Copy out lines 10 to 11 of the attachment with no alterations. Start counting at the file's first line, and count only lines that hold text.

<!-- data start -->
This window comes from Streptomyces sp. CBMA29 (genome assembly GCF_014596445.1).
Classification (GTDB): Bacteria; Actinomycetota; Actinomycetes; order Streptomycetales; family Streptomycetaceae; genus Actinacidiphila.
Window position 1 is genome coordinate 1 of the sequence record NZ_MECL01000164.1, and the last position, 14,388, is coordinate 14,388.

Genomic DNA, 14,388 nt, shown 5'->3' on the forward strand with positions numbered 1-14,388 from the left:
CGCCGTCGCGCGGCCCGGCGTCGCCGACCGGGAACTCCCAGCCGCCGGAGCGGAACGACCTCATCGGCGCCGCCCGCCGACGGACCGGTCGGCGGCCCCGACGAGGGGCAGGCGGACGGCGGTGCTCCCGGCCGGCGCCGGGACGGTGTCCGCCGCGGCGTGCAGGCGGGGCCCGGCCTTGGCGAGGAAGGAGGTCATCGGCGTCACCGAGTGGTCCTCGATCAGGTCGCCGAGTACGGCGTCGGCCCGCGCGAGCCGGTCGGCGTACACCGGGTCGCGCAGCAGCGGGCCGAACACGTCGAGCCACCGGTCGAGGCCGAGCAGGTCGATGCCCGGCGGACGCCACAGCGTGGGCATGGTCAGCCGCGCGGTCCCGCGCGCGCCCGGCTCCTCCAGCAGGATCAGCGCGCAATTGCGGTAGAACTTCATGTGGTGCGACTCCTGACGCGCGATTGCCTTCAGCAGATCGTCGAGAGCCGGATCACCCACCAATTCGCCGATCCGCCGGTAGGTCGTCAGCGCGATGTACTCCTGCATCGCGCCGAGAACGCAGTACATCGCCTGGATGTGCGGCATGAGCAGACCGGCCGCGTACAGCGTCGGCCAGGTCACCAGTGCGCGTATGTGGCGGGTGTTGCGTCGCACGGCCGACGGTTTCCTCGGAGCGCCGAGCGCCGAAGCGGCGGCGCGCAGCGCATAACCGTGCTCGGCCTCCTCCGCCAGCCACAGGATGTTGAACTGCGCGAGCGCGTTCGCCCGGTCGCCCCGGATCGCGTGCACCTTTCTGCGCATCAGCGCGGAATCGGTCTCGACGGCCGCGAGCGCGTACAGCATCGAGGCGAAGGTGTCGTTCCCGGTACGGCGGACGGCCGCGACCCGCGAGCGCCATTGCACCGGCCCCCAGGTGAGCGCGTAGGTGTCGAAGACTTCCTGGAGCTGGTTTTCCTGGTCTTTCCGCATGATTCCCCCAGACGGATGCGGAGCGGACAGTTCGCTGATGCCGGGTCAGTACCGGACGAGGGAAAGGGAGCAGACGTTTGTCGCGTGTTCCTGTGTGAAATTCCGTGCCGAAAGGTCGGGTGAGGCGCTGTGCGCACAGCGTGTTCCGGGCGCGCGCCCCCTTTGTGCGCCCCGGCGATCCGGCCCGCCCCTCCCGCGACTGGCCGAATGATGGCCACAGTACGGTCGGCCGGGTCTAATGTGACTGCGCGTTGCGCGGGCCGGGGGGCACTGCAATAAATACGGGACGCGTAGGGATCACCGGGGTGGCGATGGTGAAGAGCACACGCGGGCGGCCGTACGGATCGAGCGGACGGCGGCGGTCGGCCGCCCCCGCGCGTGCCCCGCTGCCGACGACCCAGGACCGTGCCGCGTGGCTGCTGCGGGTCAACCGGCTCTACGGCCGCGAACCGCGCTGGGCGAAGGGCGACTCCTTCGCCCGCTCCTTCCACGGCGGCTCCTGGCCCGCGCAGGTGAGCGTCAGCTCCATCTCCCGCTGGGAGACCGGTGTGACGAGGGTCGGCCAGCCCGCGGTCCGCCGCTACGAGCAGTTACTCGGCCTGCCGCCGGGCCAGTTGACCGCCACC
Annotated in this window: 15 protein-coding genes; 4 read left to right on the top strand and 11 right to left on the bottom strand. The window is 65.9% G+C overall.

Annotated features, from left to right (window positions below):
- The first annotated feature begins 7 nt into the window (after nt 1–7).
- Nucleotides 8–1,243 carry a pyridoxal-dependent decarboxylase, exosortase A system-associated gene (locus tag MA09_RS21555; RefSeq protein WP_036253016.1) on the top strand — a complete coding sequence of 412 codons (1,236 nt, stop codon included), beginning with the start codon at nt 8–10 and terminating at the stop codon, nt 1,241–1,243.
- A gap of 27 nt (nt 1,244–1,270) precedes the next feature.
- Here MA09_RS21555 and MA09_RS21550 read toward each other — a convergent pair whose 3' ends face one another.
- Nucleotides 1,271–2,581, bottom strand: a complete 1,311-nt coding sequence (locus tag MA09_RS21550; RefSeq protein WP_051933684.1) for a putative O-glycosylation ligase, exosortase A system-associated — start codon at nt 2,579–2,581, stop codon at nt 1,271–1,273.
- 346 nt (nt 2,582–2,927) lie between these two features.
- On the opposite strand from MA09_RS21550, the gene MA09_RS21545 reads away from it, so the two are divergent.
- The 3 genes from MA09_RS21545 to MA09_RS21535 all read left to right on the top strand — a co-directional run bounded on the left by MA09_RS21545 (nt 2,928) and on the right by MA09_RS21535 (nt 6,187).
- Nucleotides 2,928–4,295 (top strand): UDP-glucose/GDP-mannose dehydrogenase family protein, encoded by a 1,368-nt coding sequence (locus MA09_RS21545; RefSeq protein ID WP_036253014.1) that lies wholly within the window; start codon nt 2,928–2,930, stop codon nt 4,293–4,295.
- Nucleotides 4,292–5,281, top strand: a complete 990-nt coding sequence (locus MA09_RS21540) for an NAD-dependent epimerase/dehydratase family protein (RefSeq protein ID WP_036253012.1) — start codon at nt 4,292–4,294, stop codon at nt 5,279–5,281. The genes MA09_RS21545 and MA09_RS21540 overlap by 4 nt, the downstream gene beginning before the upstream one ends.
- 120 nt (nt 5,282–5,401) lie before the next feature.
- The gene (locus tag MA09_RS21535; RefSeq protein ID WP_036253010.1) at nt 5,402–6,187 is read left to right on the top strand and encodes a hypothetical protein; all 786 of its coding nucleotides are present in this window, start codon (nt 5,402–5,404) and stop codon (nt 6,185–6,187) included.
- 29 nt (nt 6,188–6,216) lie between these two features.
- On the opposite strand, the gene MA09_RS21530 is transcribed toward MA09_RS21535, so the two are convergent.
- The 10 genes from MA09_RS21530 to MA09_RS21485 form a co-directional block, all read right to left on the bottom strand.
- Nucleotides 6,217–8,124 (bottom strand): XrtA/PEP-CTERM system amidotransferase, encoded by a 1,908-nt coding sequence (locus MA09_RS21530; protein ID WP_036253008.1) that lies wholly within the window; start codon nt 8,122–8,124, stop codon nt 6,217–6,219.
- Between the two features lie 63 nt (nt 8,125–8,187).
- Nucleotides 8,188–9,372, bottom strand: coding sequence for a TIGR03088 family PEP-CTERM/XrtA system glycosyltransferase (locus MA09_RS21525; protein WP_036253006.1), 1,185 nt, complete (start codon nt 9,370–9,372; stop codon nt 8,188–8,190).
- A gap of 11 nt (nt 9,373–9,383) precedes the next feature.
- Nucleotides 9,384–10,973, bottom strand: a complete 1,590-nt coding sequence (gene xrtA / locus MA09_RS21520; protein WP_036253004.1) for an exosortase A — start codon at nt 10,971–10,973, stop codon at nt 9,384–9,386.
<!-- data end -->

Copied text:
- A gap of 27 nt (nt 1,244–1,270) precedes the next feature.
- Here MA09_RS21555 and MA09_RS21550 read toward each other — a convergent pair whose 3' ends face one another.